The Food and Agriculture Organization of the United Nations (FAO) has developed the Integrated Classification of Food Security Phases (IPC) to track hunger. It is a standardized scale that categorizes the severity of acute food insecurity into five phases, ranging from “minimal” (phase 1) to “disaster” or “famine” (phase 5). Parts of Somalia are rated at 5. Also at IPC5 are parts of the Horn of Africa, Yemen, Syria and Afghanistan.
The IPC defines a famine as an extreme event where “starvation, death, misery and extremely critical levels of acute malnutrition” are likely or present.
Famine is declared when an area has 20% or more households facing extreme lack of food, at least 30% of children suffering from acute malnutrition, and two people in 10,000 die every day from hunger or from conditions or diseases. related.
The United Nations calls for the declaration of a famine, in collaboration with the government of the country concerned.
Part of declaring a famine is to start the donor process – but the inherent flaw is that waiting for a crisis to reach official famine status means that too many lives have already been lost or disrupted.
The impending famine is the result of a confluence of factors, including multiple failed rainy seasons, conflicts including that in Ukraine and the Covid-19 pandemic.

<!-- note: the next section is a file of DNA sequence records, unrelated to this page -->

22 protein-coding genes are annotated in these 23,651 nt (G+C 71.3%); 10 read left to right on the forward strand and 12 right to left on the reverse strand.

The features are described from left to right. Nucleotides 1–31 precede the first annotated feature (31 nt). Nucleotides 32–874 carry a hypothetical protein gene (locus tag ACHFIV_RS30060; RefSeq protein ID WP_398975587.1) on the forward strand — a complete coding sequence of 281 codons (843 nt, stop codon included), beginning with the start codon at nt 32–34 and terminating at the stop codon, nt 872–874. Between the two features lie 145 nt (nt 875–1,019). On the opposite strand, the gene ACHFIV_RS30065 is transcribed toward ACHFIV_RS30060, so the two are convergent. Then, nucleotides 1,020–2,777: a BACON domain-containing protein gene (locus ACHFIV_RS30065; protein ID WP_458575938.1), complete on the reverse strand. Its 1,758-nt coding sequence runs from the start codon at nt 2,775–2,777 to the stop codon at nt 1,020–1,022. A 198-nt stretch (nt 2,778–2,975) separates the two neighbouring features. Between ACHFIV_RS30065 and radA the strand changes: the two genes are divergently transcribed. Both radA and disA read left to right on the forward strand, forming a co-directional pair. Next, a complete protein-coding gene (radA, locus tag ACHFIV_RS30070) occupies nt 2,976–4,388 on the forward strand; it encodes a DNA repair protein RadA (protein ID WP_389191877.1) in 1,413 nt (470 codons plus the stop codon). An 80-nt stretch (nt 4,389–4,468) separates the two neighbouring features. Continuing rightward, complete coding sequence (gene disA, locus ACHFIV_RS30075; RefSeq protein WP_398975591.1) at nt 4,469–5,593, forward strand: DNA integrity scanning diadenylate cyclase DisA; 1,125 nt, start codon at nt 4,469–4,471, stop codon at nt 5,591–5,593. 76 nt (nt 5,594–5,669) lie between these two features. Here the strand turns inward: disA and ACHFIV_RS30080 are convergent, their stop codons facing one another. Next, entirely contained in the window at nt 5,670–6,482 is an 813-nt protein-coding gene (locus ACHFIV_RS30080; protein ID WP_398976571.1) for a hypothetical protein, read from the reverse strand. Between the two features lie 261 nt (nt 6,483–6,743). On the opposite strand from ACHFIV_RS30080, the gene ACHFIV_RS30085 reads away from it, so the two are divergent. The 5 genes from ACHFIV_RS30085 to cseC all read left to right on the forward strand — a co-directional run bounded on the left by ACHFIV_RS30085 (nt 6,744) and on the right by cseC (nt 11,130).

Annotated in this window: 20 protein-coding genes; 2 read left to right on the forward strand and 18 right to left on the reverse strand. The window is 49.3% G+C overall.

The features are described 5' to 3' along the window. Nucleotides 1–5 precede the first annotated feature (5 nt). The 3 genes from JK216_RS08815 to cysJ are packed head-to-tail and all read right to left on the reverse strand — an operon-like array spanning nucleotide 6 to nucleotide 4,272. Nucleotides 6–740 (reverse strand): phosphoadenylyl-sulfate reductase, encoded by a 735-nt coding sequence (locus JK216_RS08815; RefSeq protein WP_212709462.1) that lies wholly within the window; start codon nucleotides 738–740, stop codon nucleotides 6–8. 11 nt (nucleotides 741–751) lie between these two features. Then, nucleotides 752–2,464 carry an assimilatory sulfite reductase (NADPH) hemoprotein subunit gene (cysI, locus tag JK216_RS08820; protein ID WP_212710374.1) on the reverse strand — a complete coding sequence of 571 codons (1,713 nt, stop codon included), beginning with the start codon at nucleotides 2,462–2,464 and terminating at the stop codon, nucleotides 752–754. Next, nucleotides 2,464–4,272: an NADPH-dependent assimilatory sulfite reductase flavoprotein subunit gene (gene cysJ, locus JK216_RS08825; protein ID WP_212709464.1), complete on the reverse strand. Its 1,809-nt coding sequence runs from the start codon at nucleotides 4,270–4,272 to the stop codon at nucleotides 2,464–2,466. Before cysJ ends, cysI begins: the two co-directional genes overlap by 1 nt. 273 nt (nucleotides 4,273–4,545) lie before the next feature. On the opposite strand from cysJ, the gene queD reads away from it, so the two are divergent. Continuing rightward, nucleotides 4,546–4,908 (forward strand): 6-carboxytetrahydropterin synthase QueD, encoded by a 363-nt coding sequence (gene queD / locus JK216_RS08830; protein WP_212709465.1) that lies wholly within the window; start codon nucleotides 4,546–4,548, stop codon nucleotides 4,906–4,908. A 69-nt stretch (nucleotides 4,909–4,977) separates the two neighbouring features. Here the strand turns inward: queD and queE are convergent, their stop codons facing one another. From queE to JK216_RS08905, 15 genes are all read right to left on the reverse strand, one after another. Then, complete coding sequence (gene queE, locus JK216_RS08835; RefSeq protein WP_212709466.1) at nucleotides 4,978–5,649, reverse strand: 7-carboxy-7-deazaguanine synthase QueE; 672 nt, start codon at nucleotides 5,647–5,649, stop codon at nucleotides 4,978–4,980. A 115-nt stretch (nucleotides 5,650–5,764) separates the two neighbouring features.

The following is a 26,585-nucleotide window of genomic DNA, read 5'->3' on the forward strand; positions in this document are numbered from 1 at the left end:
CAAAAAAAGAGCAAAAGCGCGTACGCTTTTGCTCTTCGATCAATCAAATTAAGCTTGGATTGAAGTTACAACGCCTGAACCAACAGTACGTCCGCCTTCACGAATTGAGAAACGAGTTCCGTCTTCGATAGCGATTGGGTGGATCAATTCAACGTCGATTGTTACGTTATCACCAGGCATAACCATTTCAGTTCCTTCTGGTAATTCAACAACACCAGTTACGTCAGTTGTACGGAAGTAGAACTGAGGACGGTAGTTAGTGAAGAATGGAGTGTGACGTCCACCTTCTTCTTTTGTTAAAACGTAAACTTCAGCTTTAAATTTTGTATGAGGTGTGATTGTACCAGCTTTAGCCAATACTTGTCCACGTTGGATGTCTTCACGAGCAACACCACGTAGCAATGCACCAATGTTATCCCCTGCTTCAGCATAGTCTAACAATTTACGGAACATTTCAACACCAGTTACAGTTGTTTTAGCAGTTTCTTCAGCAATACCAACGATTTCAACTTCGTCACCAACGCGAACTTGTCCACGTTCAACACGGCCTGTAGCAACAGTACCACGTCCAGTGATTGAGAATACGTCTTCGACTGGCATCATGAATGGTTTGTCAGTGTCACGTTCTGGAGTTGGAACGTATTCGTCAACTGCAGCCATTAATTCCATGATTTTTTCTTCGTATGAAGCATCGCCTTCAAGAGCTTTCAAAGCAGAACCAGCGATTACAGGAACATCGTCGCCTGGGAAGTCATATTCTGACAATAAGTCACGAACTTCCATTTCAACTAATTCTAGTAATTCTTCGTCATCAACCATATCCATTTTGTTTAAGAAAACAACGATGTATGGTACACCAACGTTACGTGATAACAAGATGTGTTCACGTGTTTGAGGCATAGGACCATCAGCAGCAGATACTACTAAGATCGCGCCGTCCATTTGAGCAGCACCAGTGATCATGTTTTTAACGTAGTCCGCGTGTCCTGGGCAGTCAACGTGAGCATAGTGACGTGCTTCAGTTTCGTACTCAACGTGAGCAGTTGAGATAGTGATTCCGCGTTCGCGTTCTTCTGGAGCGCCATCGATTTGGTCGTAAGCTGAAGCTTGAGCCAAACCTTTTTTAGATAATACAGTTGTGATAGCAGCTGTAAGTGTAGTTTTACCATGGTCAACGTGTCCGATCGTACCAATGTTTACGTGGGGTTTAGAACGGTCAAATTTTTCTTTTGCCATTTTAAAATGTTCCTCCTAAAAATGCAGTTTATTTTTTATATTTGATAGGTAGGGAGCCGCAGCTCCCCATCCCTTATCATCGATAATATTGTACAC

The last time Somalia experienced an official famine was in 2011, when more than 250 million Somalis died of starvation or disease.
Somalia depends on Russia and Ukraine for more than 90% of its wheat supplies. Food prices are rising due to fuel shortages and costs, and even staples – like red sorghum – are soaring.
Another contributing factor is water scarcity. About 6.4 million Somalis do not have access to clean water sources, making them more vulnerable to disease outbreaks.
Over the past two years, Covid-19 has made its way through Somalia with the official death toll at 800 and confirmed cases at 15,300, but the real numbers are believed to be much higher. The pandemic has revealed the extreme poverty of the country’s health infrastructure.
Another contributing factor has been locust invasions in recent years which have threatened farmland and crops.
Presentation of Somalia
Somalia’s recent history is marked by armed conflict and political instability. It also has one of the highest external debts in the world. It lags on many development indicators, and infant mortality rates are the highest in the world. Its population is estimated at 12.5 million (although many nomads and refugees make it difficult to confirm this). More than 60 percent of the population is under 25 years old. There are over 1.1 million Somalis living outside the country in the region and over 1.1 million internally displaced Somalis. GDP per capita is US$800 and agriculture is the largest sector.
Fifty million people around the world face starvation due to conflict, climate change and Covid-19. Somalia will be the first place where famine will be officially declared, but it is not the only one.
A number of Australian international aid organizations have come together to form the #HelpFightFamine campaign, which is a coordinated initiative to push the Australian government to commit $150 million to famine relief in the October budget, and $200 million per year being invested in resilience and prevention. . fightfamine.com.au